Virginia Bola

Article Summary:

How to retain a sense of your own personal value during a long, stressful job search.

Retaining Your Personal Value While Unemployed

A week out of work is a vacation. You can sleep late in the morning, revel in your newly found free time, shop when the stores are empty, and get around to those chores you have been putting off for too long.

Three weeks out of work and you are still relaxed. There is a new and better position waiting out there and you just need to get around to finding it.

Six weeks out of work and you are getting anxious. Fifty resumes have vanished into a black hole and the telephone refuses to ring.

Twelve weeks out of work and panic starts to set in. You review your recent efforts to find work and seem to be doing all the right things. You start to doubt yourself: Am I too old? Are my skills outdated? Are the industries I know all dying? Are there any decent jobs out there? Is there something wrong with me? Does nobody need me?

Take a deep breath and remind yourself that no matter what optimistic spin the government trumpets, it is tough to find a good job when new job seekers exceed the number of jobs created. A 5 to 6 percent unemployment rate means that every job which arises has potentially eight million applicants! Then sit down and look at yourself from a new perspective.

1. You have the personal qualities employers are seeking, such as persistence, loyalty, energy, independence, enthusiasm, responsibility, punctuality, maturity, empathy, flexibility, sincerity, and tolerance.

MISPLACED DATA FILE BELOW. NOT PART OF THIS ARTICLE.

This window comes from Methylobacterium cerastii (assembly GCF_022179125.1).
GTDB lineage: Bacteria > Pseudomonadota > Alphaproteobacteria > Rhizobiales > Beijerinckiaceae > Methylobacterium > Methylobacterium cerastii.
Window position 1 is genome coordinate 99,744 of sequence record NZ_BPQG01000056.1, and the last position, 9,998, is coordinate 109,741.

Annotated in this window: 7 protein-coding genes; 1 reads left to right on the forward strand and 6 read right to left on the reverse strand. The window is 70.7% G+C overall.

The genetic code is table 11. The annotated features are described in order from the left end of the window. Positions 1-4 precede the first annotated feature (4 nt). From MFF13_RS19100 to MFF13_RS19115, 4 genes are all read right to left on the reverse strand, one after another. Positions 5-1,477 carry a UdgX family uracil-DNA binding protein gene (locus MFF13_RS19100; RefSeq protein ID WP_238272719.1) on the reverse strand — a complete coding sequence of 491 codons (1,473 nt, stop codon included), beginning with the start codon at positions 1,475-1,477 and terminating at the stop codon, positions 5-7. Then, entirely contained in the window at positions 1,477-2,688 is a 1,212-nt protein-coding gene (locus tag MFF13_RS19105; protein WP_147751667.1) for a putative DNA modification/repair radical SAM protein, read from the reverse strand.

2. You have general job skills which work in any industry: negotiating, inventiveness, sensitivity, understanding, creativity, the ability to write clearly, assemble things, or operate machinery and experience in computing, classifying, investigating, evaluating, or synthesizing data.

3. You have specific job skills which have been acquired in all of your previous work experience.

4. You have multiple layers of value as a significant other, a parent, a brother or sister, a child, a friend, a community worker. List out each area as a reminder that not finding a job does not mean that you are worthless. Reread the list several times a week, keep adding to it as you remember skills, read it before every interview or employer contact.

The world may not seem to need you right now but it is important that you know your own worth and stop buying into that sense of incompetency and despair that prolonged unemployment (caused by economic and political forces, not by you personally) can produce.

Virginia Bola, PsyD is a licensed clinical psychologist who operated a vocational rehabilitation firm for more than 20 years. She studies the emotional effects of unemployment, aging, overweight, and social issues on the individual.  Her first book, The Wolf at the Door: An Unemployment Survival Manual addressed the emotional aspects of unemployment, provided psychological support for the rigors of the job search, and incorporated proven techniques for obtaining successful work. Her new (2005) book, Diet With An Attitude: A Weight Loss Workbook, approaches weight control through psychological strategies to permanently modify the body-food relationship. Visit her sites at DietWithAnAttitude.com and UnemploymentBlues.com.

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